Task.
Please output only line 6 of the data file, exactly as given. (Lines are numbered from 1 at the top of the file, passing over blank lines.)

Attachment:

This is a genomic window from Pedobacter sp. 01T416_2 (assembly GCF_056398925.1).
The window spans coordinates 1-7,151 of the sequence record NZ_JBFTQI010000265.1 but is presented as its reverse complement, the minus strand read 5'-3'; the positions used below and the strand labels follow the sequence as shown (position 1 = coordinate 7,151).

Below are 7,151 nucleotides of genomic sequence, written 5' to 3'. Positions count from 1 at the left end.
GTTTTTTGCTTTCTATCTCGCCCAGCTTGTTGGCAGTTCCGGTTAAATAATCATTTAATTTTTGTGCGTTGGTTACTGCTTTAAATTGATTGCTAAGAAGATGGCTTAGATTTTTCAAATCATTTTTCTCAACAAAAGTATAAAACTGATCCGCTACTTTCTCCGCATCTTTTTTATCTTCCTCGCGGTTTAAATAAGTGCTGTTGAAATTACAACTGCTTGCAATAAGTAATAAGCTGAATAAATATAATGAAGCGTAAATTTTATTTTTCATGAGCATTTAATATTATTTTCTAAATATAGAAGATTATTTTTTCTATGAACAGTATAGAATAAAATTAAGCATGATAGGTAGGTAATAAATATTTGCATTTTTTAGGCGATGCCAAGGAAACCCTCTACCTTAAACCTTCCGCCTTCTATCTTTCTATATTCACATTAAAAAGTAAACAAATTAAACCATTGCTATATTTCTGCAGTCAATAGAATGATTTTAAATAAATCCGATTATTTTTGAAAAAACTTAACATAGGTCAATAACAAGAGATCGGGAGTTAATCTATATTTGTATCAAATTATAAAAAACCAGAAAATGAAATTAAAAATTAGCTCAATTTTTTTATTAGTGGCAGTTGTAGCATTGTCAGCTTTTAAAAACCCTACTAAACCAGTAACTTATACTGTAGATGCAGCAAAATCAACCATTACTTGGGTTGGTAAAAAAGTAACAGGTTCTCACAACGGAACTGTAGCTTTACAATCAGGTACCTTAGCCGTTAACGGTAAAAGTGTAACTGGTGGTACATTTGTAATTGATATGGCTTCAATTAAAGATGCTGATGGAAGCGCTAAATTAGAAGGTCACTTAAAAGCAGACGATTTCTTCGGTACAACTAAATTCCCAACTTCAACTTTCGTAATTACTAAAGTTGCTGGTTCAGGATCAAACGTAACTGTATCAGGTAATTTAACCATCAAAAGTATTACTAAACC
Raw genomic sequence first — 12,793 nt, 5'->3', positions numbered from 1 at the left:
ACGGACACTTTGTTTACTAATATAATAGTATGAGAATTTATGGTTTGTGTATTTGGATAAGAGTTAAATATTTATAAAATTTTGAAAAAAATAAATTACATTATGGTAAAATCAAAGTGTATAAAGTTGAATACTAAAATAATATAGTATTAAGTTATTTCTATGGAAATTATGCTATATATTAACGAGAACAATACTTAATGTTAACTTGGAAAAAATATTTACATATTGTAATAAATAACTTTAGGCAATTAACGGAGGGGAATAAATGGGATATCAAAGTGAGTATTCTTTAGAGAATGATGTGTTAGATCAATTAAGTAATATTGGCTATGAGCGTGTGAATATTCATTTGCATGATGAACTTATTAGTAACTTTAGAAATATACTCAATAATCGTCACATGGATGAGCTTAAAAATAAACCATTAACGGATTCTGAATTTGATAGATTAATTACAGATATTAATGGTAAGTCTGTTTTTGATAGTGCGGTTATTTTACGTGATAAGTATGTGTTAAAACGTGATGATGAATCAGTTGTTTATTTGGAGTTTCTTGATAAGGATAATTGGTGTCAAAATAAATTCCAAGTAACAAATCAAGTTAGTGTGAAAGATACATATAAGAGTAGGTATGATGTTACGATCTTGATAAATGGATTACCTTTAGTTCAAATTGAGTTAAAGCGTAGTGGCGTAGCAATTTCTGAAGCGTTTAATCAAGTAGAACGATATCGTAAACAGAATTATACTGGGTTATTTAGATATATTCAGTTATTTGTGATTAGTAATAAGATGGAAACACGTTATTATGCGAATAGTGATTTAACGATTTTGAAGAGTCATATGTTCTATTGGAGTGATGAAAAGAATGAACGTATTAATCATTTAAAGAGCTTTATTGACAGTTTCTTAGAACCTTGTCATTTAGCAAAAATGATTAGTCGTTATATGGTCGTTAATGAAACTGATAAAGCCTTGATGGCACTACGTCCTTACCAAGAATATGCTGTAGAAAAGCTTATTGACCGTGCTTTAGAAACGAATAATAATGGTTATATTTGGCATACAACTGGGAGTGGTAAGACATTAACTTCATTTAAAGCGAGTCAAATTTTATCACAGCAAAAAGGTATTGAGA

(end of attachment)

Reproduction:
ACGGACACTTTGTTTACTAATATAATAGTATGAGAATTTATGGTTTGTGTATTTGGATAAGAGTTAAATATTTATAAAATTTTGAAAAAAATAAATTACATTATGGTAAAATCAAAGTGTATAAAGTTGAATACTAAAATAATATAGTATTAAGTTATTTCTATGGAAATTATGCTATATATTAACGAGAACAATACTTAATGTTAACTTGGAAAAAATATTTACATATTGTAATAAATAACTTTAGGCAATTAACGGAGGGGAATAAATGGGATATCAAAGTGAGTATTCTTTAGAGAATGATGTGTTAGATCAATTAAGTAATATTGGCTATGAGCGTGTGAATATTCATTTGCATGATGAACTTATTAGTAACTTTAGAAATATACTCAATAATCGTCACATGGATGAGCTTAAAAATAAACCATTAACGGATTCTGAATTTGATAGATTAATTACAGATATTAATGGTAAGTCTGTTTTTGATAGTGCGGTTATTTTACGTGATAAGTATGTGTTAAAACGTGATGATGAATCAGTTGTTTATTTGGAGTTTCTTGATAAGGATAATTGGTGTCAAAATAAATTCCAAGTAACAAATCAAGTTAGTGTGAAAGATACATATAAGAGTAGGTATGATGTTACGATCTTGATAAATGGATTACCTTTAGTTCAAATTGAGTTAAAGCGTAGTGGCGTAGCAATTTCTGAAGCGTTTAATCAAGTAGAACGATATCGTAAACAGAATTATACTGGGTTATTTAGATATATTCAGTTATTTGTGATTAGTAATAAGATGGAAACACGTTATTATGCGAATAGTGATTTAACGATTTTGAAGAGTCATATGTTCTATTGGAGTGATGAAAAGAATGAACGTATTAATCATTTAAAGAGCTTTATTGACAGTTTCTTAGAACCTTGTCATTTAGCAAAAATGATTAGTCGTTATATGGTCGTTAATGAAACTGATAAAGCCTTGATGGCACTACGTCCTTACCAAGAATATGCTGTAGAAAAGCTTATTGACCGTGCTTTAGAAACGAATAATAATGGTTATATTTGGCATACAACTGGGAGTGGTAAGACATTAACTTCATTTAAAGCGAGTCAAATTTTATCACAGCAAAAAGGTATTGAGA